Working at height blog

Posted by Laura Hemsley on 04-Oct-2018 14:50:04

HSE fines and prosecutions: work at height September 2018 round up

HSE Fines Round up EMAIL

 

A monthly round up of the latest work at height news stories and costs resulting from work at height related incidents. (In decreasing fine order).

Tata Steel fined after worker fell into open pit

Injury: Worker fell approximately 3-4 metres. Sustained injuries included damage to his kidney and ribs
Fine: £450,000
Entity: TATA Steel
Legislation: 2(1) of the Health and Safety at Work Act 1974
Costs: £32,099
Source: HSE, 3 September 2018

Cause: Failure to follow their own risk assessment findings

An investigation by the Health and Safety Executive (HSE) found a risk assessment had been completed, 16 months before the incident, which had identified the need to provide a barrier round the pit when the floor plates had been removed to empty the skip. A barrier was not provided round the pit until after the incident occurred.  The incident could easily have been avoided if the company had followed their own findings.

Word of mouth training regime led to warehouse worker’s 14 m fall

Injury: Death (14 m fatal fall)
Fine: £323,000
Entity: Great Bear Distribution
Legislation: 2(1) of the Health and Safety at Work Act 1974
Costs: £30,000 
Source: IOSH, 14th September 2018 

Cause: Inadequate training

The company had failed to provide adequate training for its operations controllers, which the court considered to be a significant fault and directly causative of the accident because operatives ignored prompts on the computer system used to control vehicles that showed when one was already in an aisle.

Shirley Plenderleith, head of public services at Kettering Borough Council, which brought the prosecution, said: “While Great Bear Distribution had numerous health and safety policies and procedures in place, they had failed to recognise that their operations controllers were being trained by word of mouth rather than through a structured and supervised training process. As a result, a culture had been introduced which allowed a key safety control to be ignored. 
 
“By ignoring a clear warning on the operations system that Mr Grzesczak’s vehicle was already in the aisle, another vehicle was sent in and the collision occurred. This sad loss of a life is a clear demonstration to all businesses that proper structured training of all staff is key to a safe working environment for staff and others.”
 
After the accident Great Bear Distribution, which says it “puts employees’ wellbeing at the heart of its culture”, installed a new version of the operations software, increased the number of CCTV cameras in the depot to 95, improved lighting on site, reviewed training and improved the visibility of vehicles and their controllers.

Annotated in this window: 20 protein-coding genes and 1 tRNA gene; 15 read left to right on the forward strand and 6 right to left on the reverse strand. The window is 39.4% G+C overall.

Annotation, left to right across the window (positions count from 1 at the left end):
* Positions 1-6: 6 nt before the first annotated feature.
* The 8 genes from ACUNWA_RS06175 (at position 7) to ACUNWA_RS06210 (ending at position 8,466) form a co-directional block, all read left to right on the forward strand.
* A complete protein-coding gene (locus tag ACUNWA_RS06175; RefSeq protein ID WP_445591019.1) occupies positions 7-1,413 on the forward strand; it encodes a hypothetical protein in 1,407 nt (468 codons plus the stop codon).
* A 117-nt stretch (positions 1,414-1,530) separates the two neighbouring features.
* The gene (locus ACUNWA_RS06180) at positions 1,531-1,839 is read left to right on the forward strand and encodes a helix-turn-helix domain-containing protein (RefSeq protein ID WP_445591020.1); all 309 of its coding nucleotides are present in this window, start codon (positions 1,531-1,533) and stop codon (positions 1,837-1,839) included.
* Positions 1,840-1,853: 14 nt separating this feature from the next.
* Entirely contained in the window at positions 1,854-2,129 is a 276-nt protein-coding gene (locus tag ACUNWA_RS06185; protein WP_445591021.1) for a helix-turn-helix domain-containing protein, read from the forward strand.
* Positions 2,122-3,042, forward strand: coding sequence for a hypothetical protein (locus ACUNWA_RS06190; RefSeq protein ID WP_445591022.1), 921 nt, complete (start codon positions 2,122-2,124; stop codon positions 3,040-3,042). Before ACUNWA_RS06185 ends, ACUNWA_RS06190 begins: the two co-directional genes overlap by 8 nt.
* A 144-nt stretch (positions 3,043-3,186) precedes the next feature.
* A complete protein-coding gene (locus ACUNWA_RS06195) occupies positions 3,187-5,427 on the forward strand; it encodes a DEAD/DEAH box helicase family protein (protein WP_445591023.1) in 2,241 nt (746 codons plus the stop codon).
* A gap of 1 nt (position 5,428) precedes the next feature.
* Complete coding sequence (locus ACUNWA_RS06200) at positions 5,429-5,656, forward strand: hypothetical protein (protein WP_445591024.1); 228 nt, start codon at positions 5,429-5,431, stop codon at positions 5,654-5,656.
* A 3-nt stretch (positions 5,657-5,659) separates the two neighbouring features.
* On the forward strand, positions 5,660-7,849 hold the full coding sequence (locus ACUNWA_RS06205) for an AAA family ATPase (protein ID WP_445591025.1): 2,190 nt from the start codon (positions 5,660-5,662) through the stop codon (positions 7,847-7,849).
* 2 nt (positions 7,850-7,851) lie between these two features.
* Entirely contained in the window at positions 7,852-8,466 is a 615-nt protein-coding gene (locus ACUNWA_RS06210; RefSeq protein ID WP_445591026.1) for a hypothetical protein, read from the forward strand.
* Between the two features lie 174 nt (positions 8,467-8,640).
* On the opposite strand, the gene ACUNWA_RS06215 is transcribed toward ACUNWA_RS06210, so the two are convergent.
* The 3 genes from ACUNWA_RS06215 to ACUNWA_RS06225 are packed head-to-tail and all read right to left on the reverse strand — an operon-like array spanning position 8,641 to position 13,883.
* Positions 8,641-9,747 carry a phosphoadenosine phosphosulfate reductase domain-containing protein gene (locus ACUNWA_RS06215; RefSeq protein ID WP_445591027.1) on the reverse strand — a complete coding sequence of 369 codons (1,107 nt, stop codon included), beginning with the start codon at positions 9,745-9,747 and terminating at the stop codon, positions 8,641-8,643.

Read about the inadequate training being one of the top five most common works at height oversights that will cost your business.

Company fined after worker falls through fragile floor

Injury: The worker fell through the fragile ceiling tiles, approximately 2.7m to the floor below suffering serious injuries to their pelvis which resulted in a five day stay in hospital
Fine: £50,000 
Entity: Indulgence Patisserie Limited
Legislation: 9(1) of the Work at Height Regulations 2005
Costs: £5,151
Souce: HSE, 21st September 2018

Cause: Lack of control measures for non-routine task near fragile ceiling

A Colchester-based company has been fined after an employee fell through fragile ceiling tiles. The worker fell through the fragile ceiling tiles, approximately 2.7m to the floor below suffering serious injuries to their pelvis which resulted in a five day stay in hospital.

An investigation by the Health and Safety Executive (HSE) found the company had not implemented control measures for employees working near fragile ceiling tiles.

Speaking after the hearing, HSE inspector Jessica Churchyard said:

“Working on or near fragile surfaces should be properly assessed and managed. This case highlights the importance for companies to assess and control risks created by non-routine tasks.”

Read more about how to protect workers in relation to dangerous conditions and non-routine tasks.

 For further information on any of these cases please contact our specialist work at height team.

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